I’ve had this blog for about a year now and I’ve only posted sporadically. I can be something of a perfectionist and many posts perished in the planning stages due to excessive self-criticism. Nothing I had written had much of an impact until my post about Aaron Swartz last week. I have been humbled and somewhat overwhelmed by the positive feedback I have received from those who read it and I’ve tried to analyze what it was about this post that made it different from the rest.
Sincerity and honesty
The internet is a very sensitive BS detector. Savvy readers can tell when you mean what you say or when you’re just trying to sell them something. My motivation behind many of my previous blog posts was to draw attention to myself or a product that I wanted to sell. These attempts to increase my own stature ultimately failed. I wrote my post about Aaron Swartz with the sole motivation of articulating my feelings. There was no “follow me on Twitter” call to action. There were no links to side projects. This resulted, somewhat counterintuitively, in more Twitter followers and click-throughs to my side projects. About 10% of those that came to my blog in the last two days clicked on my ”About John” page or other blog posts. I wrote something personal and people wanted to learn more about me.
Letting ideas simmer
My initial idea for a post about Aaron Swartz was to be entitled “Aaron Swartz was not Robin Hood.” I intended to articulate my anger over a broken justice system with a dash of why copying digital data is not the same as stealing physical objects. It wouldn’t have been anything new or different than the many other posts that had been written. I probably would have lost steam somewhere in the second paragraph and never finished writing it. I allowed these thoughts to roll around my head for a couple of days until I figured out why I was angry and I wrote about that instead which I believe led to a more compelling and useful post.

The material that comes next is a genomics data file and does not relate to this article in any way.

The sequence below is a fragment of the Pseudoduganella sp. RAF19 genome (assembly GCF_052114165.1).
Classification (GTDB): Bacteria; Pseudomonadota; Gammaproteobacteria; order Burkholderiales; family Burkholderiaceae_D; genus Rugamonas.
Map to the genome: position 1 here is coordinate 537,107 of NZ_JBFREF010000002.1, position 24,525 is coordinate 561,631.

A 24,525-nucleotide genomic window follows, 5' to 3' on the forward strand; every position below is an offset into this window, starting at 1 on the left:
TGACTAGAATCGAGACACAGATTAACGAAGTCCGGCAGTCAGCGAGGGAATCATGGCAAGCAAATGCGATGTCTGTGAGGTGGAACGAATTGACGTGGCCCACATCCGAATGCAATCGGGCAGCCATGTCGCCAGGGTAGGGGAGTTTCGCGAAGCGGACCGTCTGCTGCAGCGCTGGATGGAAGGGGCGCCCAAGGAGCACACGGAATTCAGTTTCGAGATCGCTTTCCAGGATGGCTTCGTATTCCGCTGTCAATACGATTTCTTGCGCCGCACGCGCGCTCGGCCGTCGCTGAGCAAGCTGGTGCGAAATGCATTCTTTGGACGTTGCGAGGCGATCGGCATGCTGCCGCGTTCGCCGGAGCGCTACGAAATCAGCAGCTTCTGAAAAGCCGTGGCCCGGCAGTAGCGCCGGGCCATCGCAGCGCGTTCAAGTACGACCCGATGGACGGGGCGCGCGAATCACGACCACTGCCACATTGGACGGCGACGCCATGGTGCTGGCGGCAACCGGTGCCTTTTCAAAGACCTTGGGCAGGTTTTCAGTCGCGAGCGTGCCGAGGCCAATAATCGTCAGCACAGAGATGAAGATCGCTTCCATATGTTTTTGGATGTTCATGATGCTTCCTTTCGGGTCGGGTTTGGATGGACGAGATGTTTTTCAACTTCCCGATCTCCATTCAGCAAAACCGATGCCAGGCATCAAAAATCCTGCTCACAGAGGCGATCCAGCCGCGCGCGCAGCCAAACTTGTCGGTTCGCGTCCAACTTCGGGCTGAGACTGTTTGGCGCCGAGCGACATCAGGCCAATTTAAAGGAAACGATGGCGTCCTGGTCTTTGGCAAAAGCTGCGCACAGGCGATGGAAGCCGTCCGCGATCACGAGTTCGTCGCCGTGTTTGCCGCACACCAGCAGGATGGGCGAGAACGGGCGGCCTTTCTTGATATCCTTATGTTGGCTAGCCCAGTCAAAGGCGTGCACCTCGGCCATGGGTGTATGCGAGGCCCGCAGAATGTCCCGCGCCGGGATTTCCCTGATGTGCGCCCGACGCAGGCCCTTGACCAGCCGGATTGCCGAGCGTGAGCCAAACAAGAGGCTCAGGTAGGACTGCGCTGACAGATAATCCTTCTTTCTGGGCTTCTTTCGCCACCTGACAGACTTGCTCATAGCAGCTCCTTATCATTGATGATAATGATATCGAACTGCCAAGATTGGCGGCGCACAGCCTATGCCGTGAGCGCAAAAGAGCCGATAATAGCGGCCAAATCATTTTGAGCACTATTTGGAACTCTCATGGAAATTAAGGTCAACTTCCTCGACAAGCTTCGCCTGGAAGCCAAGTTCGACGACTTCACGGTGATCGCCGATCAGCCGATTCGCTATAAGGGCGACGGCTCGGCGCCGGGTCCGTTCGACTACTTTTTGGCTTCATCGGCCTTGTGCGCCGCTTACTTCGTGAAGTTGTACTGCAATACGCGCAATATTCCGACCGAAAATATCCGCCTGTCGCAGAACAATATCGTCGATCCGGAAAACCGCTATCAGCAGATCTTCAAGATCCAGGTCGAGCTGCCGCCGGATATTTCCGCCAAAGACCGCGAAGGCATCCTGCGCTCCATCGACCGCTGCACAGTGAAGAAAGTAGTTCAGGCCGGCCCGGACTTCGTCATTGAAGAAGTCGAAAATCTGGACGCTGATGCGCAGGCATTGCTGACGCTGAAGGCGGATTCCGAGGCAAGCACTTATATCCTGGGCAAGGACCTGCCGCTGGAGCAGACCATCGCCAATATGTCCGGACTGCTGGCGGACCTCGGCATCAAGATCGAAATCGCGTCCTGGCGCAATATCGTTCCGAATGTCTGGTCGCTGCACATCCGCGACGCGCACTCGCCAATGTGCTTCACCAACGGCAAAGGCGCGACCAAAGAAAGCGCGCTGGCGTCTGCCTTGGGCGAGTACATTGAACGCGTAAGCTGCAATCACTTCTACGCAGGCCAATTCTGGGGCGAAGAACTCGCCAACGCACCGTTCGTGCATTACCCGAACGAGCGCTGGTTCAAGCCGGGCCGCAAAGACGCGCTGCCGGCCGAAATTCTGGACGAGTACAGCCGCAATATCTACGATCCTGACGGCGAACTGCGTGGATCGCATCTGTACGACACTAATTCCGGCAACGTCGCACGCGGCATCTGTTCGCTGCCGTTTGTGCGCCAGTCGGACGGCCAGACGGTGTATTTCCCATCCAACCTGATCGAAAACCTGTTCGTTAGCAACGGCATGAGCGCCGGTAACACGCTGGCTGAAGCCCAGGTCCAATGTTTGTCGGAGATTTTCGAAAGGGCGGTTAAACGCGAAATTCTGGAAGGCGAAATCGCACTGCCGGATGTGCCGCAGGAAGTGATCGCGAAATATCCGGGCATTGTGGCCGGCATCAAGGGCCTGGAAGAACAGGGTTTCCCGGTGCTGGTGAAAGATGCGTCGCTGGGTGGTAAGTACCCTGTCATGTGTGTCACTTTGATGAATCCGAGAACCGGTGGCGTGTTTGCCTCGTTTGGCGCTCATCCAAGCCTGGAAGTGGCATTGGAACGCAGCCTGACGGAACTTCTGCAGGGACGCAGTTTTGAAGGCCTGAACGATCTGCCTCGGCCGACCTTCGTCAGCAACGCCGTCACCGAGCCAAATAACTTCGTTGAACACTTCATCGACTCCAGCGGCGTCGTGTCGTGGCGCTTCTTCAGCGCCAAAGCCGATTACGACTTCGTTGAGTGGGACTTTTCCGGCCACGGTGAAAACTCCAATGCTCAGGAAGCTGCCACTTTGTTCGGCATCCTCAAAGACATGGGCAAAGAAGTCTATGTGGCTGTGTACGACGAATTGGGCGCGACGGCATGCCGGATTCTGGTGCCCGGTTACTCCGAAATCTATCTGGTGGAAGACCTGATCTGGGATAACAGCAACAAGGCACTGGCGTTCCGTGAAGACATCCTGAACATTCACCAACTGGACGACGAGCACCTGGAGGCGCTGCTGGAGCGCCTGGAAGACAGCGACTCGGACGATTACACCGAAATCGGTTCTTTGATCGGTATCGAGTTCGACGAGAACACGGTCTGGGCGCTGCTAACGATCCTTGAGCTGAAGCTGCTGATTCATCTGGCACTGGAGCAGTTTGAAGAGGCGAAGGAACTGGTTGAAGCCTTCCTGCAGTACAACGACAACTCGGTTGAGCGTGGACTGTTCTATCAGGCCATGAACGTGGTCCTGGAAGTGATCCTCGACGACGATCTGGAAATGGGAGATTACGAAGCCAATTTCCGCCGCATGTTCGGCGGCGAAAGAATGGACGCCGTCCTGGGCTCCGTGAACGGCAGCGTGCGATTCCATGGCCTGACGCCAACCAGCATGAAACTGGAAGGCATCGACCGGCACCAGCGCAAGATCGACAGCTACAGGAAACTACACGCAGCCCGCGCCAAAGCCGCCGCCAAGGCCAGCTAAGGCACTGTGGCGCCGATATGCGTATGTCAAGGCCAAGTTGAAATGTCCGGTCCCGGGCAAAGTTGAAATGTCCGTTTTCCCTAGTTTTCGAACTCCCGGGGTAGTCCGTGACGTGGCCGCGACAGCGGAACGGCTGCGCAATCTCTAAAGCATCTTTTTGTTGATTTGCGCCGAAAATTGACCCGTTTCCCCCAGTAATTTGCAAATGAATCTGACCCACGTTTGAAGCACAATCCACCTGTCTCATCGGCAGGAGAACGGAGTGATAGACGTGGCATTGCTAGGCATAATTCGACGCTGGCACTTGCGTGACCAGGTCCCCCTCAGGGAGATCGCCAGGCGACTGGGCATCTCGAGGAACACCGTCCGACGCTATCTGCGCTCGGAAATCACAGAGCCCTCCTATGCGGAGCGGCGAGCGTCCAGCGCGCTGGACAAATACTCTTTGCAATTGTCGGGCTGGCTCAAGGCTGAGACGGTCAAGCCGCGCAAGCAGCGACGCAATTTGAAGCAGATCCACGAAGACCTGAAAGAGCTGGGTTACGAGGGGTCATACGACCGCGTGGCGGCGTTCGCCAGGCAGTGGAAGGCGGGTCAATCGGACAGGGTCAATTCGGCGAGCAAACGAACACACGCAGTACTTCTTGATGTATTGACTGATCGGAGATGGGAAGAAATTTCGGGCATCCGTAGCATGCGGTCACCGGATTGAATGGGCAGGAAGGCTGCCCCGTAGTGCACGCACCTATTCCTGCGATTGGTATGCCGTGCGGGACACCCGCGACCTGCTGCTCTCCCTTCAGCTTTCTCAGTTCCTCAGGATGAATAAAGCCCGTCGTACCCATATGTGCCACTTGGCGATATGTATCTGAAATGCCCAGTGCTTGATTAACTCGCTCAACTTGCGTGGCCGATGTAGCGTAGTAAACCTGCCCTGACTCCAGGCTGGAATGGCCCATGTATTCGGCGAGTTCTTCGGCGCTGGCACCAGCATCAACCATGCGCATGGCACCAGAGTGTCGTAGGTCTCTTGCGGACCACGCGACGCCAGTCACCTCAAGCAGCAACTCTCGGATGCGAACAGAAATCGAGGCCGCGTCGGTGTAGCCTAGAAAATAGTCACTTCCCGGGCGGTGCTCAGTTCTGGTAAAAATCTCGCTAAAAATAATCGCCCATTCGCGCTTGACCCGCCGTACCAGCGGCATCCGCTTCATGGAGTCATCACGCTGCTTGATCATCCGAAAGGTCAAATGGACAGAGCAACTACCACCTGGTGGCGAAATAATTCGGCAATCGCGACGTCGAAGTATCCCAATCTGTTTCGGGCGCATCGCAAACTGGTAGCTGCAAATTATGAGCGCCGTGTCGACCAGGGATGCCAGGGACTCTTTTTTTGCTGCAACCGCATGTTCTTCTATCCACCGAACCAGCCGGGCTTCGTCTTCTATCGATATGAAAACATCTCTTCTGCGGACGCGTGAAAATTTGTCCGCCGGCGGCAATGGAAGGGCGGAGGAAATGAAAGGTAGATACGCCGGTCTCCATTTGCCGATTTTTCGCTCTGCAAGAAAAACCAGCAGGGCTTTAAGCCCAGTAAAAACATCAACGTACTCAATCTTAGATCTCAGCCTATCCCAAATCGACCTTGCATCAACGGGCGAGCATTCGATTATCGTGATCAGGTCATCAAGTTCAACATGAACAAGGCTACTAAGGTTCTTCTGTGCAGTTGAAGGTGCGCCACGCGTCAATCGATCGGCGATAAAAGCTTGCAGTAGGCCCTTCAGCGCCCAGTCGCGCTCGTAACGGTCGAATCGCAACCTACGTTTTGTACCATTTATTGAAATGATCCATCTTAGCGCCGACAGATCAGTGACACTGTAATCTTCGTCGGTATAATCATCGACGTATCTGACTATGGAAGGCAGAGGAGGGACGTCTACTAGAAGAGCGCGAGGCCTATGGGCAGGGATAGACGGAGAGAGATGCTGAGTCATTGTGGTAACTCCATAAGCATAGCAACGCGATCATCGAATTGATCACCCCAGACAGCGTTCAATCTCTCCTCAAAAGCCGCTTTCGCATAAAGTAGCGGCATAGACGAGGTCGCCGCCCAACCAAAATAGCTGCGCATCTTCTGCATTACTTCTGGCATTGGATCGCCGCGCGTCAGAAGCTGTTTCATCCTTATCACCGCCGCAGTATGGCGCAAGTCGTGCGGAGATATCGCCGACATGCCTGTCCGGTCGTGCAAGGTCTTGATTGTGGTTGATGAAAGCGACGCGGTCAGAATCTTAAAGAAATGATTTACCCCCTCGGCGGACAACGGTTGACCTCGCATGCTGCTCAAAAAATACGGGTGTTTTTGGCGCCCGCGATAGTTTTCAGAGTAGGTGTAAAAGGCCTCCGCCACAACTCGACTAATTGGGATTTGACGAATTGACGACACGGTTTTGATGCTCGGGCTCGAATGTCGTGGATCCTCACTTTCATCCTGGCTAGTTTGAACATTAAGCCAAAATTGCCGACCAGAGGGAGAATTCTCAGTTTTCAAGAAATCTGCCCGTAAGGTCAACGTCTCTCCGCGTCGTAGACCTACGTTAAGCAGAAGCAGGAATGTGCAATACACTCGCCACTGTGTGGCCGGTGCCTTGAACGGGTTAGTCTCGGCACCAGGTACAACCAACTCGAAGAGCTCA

The last time I hit the front page on Hacker News, everything broke. This was partly Bluehost’s fault, but also my fault for not realizing that there might be some problems if you serve a giant 150,000 character image-as-table out of a MySQL database. When the site managed to load, it loaded very slowly. It was somewhat devastating to have potential readers unable to read what I wrote. I have since switched to Octopress and even when traffic was at its peak (about 2000 pageviews/hour) everything remained zippy and responsive.
You might not be bad at that thing you say you’re bad at.
In high school I excelled easily in all my math and science classes whereas I “struggled” in English and history. I arrived at the conclusion that I was just “better” at math and science than other subjects and I distributed my effort accordingly. In retrospect, it is likely that I was just more interested in what was currently being taught to me in calculus and physics which facilitated a higher level of engagement. Even though I have since logically concluded that I wasn’t born inherently bad at writing, every compliment surprised me emotionally. This has helped me realize that I shouldn’t let a self-imposed (or externally imposed) childhood label keep me from writing or doing anything else for that matter. You’ll get better at that thing you think you’re bad at if you practice.
I need to do more with my life.
This was a realization that I came to while I wrote the blog post, but it didn’t really cement itself until I saw the response to it. If I can make a difference by writing one blog post, what kind of impact could I have on the world if I reach my academic and professional potential? I was newly motivated to be the best version of myself I could be. This led to a reevaluation of my goals and my progress towards them. I have decided to get a real job and reevaluate my education options. If anyone knows of an open web development position that might be a good fit for me, please let me know about it or pass along my resume.